Senate Armed Services Committee Chairman John McCain said Tuesday he will strip language from a bill authorizing defense spending that would have expanded U.S. military cooperation with Myanmar.

McCain, R-Ariz., made the announcement in reaction to ongoing strife in Myanmar, formerly known as Burma, where the country's Rohingya Muslim population has been forced to flee to Bangladesh, causing a humanitarian crisis.

McCain authored the fiscal 2018 National Defense Authorization Act bill setting spending for defense and other U.S. national security budgets. Senate lawmakers are scheduled to vote on the bill this week.

"I can no longer support expanding military-to-military cooperation given the worsening humanitarian crisis and human rights crackdown against the Rohingya people, and will seek to remove this language when the Senate begins debating the NDAA," McCain announced.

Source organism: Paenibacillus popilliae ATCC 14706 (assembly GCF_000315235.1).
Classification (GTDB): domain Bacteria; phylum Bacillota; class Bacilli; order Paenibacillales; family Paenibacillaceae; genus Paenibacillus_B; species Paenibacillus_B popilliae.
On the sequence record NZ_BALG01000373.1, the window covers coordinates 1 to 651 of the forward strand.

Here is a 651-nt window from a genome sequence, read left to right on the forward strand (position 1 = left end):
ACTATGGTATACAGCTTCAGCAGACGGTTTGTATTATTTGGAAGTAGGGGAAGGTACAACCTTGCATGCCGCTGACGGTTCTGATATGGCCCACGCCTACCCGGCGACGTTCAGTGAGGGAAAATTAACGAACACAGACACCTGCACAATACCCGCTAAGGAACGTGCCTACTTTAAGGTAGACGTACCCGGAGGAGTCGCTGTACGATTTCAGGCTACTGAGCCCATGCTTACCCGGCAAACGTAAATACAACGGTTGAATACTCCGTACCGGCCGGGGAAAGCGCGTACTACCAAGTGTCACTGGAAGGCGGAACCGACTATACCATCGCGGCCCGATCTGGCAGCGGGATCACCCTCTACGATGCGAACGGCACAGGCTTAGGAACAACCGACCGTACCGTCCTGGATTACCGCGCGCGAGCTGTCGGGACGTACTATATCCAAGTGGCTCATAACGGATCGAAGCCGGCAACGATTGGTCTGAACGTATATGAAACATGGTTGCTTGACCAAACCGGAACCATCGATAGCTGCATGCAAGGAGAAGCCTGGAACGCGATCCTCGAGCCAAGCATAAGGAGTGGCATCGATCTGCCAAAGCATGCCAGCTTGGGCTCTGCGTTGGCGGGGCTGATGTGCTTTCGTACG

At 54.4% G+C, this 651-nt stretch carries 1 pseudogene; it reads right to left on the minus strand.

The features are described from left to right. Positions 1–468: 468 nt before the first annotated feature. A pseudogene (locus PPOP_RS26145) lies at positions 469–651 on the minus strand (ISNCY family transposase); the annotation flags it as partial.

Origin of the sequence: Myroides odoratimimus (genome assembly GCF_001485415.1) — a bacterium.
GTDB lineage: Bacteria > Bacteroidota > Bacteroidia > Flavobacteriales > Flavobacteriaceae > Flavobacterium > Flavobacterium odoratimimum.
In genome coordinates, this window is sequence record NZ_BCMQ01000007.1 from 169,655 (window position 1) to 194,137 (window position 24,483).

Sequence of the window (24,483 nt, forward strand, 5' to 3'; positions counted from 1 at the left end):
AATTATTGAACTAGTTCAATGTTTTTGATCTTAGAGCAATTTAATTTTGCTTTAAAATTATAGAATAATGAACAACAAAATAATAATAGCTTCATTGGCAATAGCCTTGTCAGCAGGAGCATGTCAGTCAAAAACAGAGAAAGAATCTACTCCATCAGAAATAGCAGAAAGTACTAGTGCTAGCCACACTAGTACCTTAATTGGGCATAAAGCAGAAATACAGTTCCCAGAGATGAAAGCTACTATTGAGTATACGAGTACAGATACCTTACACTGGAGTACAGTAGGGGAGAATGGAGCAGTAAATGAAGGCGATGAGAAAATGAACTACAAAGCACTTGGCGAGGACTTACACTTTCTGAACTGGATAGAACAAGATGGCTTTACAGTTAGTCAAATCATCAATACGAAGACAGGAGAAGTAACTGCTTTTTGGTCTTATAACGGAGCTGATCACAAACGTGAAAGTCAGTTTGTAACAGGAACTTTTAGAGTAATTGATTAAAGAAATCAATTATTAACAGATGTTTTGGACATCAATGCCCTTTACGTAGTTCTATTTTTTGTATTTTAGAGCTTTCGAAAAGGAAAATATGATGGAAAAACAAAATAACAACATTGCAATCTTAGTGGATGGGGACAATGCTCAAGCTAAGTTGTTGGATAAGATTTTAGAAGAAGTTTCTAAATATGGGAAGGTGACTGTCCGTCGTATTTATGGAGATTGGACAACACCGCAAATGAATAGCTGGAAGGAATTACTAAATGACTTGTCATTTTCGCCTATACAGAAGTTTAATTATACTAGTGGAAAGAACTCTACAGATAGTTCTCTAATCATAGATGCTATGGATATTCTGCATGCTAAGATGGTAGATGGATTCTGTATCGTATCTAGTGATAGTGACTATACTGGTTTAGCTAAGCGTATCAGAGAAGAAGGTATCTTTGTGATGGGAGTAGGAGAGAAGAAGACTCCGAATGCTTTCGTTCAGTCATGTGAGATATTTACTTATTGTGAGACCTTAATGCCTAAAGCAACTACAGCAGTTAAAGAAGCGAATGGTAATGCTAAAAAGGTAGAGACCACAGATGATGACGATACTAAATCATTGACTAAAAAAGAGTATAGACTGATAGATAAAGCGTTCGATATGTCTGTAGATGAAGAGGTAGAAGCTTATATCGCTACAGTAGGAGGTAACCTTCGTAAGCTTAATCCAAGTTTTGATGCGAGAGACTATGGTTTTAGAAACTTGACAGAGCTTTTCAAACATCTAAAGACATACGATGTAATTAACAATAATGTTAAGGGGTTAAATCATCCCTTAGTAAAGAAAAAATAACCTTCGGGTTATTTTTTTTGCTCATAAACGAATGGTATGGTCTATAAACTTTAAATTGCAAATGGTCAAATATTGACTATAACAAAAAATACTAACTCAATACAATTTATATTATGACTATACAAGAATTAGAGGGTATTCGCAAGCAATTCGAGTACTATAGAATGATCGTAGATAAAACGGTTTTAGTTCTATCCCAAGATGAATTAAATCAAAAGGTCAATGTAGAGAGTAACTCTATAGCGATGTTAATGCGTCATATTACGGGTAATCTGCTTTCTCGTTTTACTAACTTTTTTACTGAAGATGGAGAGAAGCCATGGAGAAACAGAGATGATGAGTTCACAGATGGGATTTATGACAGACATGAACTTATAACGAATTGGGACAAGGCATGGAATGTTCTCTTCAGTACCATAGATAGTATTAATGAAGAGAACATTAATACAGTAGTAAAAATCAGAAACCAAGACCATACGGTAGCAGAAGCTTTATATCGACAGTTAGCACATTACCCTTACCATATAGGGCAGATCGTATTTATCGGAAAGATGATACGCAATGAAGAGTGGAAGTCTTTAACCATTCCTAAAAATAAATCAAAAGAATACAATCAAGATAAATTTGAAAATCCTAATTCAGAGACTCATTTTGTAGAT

McCain noted that the Rohingya have been attacked by the Myanmar's military, which the United Nations has labeled ethnic cleansing.

Last week, McCain and three Democrats introduced a resolution calling on Myanmar's de facto leader Aung San Suu Kyi to intervene.

"But there has been no action to date," McCain said.

Earlier Tuesday, Senate Majority Leader Mitch McConnell, R-Ky., said he would not take up the bipartisan resolution.

"I don't favor passing a resolution going after her," McConnell said. "I think she's the greatest hope we have to move Burma from where it has been, a military dictatorship, where I hope she is going."